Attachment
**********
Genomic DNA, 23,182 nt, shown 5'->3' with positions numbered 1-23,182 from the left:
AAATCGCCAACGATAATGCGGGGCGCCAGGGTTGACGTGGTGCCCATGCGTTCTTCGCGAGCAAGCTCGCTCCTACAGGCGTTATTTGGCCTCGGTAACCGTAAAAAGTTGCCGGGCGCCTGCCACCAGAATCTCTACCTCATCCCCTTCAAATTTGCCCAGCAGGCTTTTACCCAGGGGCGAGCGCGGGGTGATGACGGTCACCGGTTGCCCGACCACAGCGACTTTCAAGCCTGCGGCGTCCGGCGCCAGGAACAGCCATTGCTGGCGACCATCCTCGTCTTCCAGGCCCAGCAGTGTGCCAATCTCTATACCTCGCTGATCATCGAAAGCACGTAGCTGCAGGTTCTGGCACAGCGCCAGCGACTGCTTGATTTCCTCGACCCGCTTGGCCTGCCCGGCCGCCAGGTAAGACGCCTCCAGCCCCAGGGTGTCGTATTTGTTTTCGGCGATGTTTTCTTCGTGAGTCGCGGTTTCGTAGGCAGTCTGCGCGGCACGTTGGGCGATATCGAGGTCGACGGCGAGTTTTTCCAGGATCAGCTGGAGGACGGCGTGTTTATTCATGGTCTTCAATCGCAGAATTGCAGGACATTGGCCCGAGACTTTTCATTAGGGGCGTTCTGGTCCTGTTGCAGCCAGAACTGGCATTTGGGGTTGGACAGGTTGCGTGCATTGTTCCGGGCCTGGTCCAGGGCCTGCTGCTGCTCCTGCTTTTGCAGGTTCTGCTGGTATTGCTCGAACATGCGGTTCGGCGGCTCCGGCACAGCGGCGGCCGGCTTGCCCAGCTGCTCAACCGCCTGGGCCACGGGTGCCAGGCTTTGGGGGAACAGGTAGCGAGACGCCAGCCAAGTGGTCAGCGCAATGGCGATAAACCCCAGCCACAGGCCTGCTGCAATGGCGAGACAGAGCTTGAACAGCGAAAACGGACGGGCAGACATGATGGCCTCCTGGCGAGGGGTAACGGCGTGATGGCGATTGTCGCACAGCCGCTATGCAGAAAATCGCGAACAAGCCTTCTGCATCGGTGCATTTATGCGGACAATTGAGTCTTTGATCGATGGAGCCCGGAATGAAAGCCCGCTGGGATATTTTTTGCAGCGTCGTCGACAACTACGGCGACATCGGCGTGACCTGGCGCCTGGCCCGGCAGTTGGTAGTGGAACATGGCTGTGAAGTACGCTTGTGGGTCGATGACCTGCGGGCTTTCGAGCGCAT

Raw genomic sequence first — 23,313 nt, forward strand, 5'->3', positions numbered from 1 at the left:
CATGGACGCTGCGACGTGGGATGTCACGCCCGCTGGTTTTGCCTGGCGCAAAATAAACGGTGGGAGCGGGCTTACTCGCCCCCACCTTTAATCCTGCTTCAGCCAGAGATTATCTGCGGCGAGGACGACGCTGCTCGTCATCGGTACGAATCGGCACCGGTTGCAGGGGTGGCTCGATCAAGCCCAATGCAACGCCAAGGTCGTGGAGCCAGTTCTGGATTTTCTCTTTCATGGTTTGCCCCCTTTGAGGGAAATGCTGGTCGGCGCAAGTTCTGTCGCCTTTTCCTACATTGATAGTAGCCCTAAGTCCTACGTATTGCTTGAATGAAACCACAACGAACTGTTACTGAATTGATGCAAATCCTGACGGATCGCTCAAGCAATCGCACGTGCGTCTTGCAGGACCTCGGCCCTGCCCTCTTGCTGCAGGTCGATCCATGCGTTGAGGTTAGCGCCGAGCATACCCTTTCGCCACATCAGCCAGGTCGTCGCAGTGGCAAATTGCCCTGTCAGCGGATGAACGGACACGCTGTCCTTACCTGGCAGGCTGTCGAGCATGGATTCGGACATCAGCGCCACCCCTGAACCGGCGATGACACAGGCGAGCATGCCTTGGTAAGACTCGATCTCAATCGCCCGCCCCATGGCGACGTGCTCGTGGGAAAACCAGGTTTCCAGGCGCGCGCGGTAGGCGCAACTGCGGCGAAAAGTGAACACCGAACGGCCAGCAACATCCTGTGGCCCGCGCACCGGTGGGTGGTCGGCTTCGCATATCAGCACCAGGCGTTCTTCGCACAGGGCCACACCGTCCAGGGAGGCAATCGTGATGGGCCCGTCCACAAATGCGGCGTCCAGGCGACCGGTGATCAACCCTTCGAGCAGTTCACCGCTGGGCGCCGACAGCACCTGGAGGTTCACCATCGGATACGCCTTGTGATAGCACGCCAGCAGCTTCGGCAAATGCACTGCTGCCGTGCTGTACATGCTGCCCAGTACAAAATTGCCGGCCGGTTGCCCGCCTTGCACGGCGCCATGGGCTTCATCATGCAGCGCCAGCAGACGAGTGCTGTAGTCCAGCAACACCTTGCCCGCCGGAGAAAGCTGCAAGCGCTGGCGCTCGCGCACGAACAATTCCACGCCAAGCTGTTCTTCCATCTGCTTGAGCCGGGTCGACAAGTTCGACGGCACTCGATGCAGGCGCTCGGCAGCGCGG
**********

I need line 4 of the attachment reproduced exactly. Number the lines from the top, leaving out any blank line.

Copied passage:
CATGGACGCTGCGACGTGGGATGTCACGCCCGCTGGTTTTGCCTGGCGCAAAATAAACGGTGGGAGCGGGCTTACTCGCCCCCACCTTTAATCCTGCTTCAGCCAGAGATTATCTGCGGCGAGGACGACGCTGCTCGTCATCGGTACGAATCGGCACCGGTTGCAGGGGTGGCTCGATCAAGCCCAATGCAACGCCAAGGTCGTGGAGCCAGTTCTGGATTTTCTCTTTCATGGTTTGCCCCCTTTGAGGGAAATGCTGGTCGGCGCAAGTTCTGTCGCCTTTTCCTACATTGATAGTAGCCCTAAGTCCTACGTATTGCTTGAATGAAACCACAACGAACTGTTACTGAATTGATGCAAATCCTGACGGATCGCTCAAGCAATCGCACGTGCGTCTTGCAGGACCTCGGCCCTGCCCTCTTGCTGCAGGTCGATCCATGCGTTGAGGTTAGCGCCGAGCATACCCTTTCGCCACATCAGCCAGGTCGTCGCAGTGGCAAATTGCCCTGTCAGCGGATGAACGGACACGCTGTCCTTACCTGGCAGGCTGTCGAGCATGGATTCGGACATCAGCGCCACCCCTGAACCGGCGATGACACAGGCGAGCATGCCTTGGTAAGACTCGATCTCAATCGCCCGCCCCATGGCGACGTGCTCGTGGGAAAACCAGGTTTCCAGGCGCGCGCGGTAGGCGCAACTGCGGCGAAAAGTGAACACCGAACGGCCAGCAACATCCTGTGGCCCGCGCACCGGTGGGTGGTCGGCTTCGCATATCAGCACCAGGCGTTCTTCGCACAGGGCCACACCGTCCAGGGAGGCAATCGTGATGGGCCCGTCCACAAATGCGGCGTCCAGGCGACCGGTGATCAACCCTTCGAGCAGTTCACCGCTGGGCGCCGACAGCACCTGGAGGTTCACCATCGGATACGCCTTGTGATAGCACGCCAGCAGCTTCGGCAAATGCACTGCTGCCGTGCTGTACATGCTGCCCAGTACAAAATTGCCGGCCGGTTGCCCGCCTTGCACGGCGCCATGGGCTTCATCATGCAGCGCCAGCAGACGAGTGCTGTAGTCCAGCAACACCTTGCCCGCCGGAGAAAGCTGCAAGCGCTGGCGCTCGCGCACGAACAATTCCACGCCAAGCTGTTCTTCCATCTGCTTGAGCCGGGTCGACAAGTTCGACGGCACTCGATGCAGGCGCTCGGCAGCGCGG